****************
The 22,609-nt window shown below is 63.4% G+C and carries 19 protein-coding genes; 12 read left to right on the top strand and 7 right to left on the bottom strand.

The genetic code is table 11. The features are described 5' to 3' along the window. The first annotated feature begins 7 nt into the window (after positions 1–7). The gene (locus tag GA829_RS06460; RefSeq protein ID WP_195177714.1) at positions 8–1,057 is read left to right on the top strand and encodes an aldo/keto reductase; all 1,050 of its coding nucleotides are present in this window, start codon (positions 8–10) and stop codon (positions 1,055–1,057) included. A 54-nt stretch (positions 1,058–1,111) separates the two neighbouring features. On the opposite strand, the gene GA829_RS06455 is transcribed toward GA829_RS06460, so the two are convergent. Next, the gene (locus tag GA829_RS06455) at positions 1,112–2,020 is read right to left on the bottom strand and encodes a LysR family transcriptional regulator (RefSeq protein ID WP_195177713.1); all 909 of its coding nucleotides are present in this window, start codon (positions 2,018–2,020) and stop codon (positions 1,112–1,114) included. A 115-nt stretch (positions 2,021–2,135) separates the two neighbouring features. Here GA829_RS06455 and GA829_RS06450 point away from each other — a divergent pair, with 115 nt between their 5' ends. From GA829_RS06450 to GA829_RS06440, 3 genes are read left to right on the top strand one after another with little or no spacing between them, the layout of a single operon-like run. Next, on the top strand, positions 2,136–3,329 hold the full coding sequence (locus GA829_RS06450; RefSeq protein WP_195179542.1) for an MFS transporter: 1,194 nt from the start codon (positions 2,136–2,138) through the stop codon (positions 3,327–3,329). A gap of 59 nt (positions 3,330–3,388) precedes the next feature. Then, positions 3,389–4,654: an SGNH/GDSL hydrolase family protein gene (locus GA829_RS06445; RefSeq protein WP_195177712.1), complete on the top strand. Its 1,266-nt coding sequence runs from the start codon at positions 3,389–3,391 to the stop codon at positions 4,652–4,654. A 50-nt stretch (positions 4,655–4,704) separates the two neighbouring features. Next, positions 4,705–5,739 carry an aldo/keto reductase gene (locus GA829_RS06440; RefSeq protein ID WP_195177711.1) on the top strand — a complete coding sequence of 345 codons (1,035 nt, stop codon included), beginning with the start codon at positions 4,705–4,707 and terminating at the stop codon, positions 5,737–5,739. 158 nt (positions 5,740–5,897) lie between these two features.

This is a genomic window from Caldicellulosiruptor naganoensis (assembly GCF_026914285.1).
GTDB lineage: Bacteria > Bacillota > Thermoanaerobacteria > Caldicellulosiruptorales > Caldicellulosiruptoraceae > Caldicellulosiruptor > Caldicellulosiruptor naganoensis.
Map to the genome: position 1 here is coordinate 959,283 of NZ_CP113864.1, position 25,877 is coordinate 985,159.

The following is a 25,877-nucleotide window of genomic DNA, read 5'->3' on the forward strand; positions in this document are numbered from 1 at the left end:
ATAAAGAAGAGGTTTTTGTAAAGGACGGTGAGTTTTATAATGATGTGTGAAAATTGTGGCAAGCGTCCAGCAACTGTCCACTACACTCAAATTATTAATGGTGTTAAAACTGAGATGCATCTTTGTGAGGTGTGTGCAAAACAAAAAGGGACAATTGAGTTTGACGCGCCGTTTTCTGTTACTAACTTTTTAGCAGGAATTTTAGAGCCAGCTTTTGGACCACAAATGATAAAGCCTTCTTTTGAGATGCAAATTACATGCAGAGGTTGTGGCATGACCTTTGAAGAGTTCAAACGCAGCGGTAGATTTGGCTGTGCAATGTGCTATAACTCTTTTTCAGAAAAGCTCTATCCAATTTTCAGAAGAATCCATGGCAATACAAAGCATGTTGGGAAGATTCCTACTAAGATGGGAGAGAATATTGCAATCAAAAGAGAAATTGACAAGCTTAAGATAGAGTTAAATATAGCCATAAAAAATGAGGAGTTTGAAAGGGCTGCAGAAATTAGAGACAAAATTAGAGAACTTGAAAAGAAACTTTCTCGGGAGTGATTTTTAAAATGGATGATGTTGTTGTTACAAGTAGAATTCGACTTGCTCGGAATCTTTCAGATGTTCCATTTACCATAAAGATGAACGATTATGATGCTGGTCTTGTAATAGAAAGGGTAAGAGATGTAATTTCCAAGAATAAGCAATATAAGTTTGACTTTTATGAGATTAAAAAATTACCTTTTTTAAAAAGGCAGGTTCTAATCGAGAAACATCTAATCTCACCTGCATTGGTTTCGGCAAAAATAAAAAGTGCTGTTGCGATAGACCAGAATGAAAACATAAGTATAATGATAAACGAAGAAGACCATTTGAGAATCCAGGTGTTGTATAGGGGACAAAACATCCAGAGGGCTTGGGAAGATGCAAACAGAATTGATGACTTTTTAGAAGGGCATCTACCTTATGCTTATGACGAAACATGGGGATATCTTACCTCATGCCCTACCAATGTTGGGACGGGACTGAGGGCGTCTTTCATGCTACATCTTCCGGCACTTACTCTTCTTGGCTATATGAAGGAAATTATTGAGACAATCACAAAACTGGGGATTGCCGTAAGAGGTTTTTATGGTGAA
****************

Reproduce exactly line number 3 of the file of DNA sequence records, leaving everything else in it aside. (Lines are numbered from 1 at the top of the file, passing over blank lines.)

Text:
This is a genomic window from Caldicellulosiruptor naganoensis (assembly GCF_026914285.1).